San Francisco Public Defender Successfully Advocates for SFPD Mug Shot Policy Change
SFPD’s Proposed New Policy Means that Mug Shots of People Arrested for Crimes Will No Longer Be Posted and Spread through the Media
SAN FRANCISCO – After years of advocacy from the Public Defender’s Office and community advocates, on June 12, 2020, SFPD Chief William Scott proposed a long-awaited policy change to prohibit the release of mugshots to its social media accounts or to the media absent certain criteria.
“This policy reversal comes after several years of mugshot posting on the Tenderloin Station Twitter feed. The Public Defender’s Office has advocated for this important change so that those arrested and presumed innocent are not convicted in the court of public opinion before their day in court,” said Public Defender Mano Raju.
“This moment has the nation transfixed on issues of racial justice, police misconduct, and criminal legal system reform. America is cognizant that people of color are disproportionately impacted by all aspects of the criminal legal system – from arrests, to prosecution and sentencing. Releasing mugshot after mugshot of mostly young men of color feeds implicit biases that exacerbate an already broken system,” said Raju.
“Releasing mugshots after arrest also undermines an arrestee’s constitutional rights because it contributes to false identification and can make securing an impartial jury difficult or impossible,” he said.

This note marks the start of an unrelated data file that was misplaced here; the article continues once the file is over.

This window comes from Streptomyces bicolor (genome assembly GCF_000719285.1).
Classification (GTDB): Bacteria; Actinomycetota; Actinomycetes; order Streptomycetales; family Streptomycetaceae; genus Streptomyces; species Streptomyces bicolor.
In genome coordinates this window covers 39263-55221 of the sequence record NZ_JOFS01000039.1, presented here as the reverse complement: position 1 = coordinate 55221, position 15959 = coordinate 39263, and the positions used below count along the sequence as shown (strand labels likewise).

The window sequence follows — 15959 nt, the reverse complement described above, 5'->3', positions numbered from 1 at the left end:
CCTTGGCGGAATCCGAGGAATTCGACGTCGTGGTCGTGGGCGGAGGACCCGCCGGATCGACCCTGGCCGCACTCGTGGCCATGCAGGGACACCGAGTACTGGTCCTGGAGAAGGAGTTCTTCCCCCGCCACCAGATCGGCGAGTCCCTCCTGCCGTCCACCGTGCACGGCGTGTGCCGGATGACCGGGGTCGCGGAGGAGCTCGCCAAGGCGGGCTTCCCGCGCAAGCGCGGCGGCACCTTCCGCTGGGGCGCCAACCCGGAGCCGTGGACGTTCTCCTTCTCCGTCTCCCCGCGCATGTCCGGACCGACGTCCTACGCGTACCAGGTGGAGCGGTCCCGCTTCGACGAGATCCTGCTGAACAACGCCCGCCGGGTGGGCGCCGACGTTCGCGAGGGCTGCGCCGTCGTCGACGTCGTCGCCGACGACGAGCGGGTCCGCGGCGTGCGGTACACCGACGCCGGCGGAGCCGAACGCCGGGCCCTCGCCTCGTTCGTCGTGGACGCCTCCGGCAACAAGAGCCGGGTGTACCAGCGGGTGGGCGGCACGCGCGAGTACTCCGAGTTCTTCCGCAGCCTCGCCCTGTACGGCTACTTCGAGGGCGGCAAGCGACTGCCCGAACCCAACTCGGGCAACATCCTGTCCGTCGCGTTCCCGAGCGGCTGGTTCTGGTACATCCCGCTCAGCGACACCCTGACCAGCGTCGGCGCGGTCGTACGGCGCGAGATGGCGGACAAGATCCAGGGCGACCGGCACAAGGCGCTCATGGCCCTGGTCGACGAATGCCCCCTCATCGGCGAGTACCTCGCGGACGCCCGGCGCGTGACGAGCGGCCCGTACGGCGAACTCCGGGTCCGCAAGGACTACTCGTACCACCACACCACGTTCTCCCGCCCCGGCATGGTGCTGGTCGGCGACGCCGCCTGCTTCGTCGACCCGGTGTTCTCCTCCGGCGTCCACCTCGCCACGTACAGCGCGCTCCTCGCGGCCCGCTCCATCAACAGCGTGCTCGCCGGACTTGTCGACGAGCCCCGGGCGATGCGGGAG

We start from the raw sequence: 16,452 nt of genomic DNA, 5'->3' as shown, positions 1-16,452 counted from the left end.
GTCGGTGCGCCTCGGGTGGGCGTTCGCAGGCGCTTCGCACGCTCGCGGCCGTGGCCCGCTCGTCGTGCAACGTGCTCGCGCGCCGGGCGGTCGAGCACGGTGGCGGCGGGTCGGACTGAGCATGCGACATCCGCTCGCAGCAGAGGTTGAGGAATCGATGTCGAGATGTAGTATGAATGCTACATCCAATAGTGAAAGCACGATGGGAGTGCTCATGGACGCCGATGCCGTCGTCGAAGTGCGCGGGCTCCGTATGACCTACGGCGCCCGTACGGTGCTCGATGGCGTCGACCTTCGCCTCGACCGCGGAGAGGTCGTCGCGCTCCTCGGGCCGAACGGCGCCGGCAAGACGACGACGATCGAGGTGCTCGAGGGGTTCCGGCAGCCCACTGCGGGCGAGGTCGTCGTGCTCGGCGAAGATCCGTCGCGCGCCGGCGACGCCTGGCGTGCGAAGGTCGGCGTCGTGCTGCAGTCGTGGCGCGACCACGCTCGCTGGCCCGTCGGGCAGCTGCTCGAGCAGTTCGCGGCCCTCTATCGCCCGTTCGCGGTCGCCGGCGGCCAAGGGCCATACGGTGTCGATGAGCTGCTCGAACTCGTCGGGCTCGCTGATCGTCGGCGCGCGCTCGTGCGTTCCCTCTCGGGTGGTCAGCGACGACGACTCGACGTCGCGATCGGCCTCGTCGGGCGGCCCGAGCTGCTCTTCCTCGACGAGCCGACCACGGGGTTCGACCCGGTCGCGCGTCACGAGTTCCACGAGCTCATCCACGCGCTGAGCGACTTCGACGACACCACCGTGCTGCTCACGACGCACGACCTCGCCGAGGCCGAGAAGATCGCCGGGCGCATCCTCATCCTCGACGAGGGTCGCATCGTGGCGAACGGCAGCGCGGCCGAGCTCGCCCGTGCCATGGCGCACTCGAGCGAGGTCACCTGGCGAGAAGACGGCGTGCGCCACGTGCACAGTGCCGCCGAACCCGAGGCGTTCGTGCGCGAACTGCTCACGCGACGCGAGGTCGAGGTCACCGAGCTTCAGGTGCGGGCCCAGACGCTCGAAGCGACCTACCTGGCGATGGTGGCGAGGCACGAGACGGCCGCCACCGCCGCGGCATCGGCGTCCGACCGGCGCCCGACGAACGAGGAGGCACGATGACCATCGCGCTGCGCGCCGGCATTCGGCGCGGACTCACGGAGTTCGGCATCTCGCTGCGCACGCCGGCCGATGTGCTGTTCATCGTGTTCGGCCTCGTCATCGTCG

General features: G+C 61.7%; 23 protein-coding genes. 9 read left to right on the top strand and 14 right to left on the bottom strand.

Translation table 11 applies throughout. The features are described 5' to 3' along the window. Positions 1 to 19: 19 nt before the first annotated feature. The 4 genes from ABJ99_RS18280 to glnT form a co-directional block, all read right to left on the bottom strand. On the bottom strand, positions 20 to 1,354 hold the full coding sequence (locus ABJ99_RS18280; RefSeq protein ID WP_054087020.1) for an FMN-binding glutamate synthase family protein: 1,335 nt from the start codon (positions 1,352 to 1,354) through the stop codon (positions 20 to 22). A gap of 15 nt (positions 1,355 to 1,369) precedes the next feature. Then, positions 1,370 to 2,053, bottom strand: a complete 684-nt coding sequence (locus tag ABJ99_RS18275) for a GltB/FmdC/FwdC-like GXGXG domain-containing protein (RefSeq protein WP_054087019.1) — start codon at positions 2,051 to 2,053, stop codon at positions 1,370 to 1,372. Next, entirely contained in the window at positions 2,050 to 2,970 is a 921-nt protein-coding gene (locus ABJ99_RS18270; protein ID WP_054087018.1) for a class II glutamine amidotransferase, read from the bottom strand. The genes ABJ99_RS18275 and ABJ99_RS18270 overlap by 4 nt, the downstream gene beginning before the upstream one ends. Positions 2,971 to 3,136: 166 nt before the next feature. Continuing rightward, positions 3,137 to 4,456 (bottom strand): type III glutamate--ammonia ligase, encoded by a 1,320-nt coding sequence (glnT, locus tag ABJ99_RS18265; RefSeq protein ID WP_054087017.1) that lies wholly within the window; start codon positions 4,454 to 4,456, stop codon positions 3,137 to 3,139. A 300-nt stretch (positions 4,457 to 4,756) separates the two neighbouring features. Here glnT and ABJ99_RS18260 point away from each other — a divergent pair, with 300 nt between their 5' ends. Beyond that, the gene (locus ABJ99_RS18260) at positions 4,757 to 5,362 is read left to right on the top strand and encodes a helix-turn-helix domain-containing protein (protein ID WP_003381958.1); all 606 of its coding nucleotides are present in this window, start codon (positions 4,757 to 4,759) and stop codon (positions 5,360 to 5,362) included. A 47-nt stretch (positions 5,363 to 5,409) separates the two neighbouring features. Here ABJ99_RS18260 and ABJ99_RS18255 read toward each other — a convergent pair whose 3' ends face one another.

Lastly, the online photos last long after the public’s attention has drifted elsewhere. “As a reminder: most who get arrested are not convicted of a crime. And many of those who are convicted can eventually have those convictions expunged. But, the online image is forever and hinders that person from gaining meaningful employment or even housing. At a time when the nation has renewed its focus on rethinking the collateral consequences of a criminal conviction, having seen the devastation wrought on communities from decades of tough-on-crime policy, this policy takes a step in the right direction,” said Raju.
“This is a needed step towards the sweeping reforms the Racial Justice Committee has been advocating for,” said Rebecca Young and Niki Solis, co-chairs of the San Francisco Public Defender’s Office Racial Justice Committee, a group of public defenders that have consistently raised concerns about this issue at Police Commission meetings for years.
“We applaud Chief Scott for taking these important steps to stop dehumanizing and compromising the due process rights of those they arrest.”
Public Defender Mano Raju echoed these sentiments but also believes the policy should go even further. “While I’m pleased that SFPD has listened to our concerns and proposed changes to stop the practice of sharing mugshots of people charged with crimes, I worry that without further safeguards, the new policy could allow the same practices to continue for people who have been convicted of crimes, no matter how minor the crime. If a 19 year old San Franciscan is convicted for a minor non-violent crime, do we want their mugshot to be easily searchable for the rest of their life? I don’t think so. San Francisco is a city that believes in second chances. The exception in the policy should not become the rule.”
SFPD plans to discuss the new policy at the next Police Commission meeting on June 17, 2020.
This page was updated on 6/18/2020.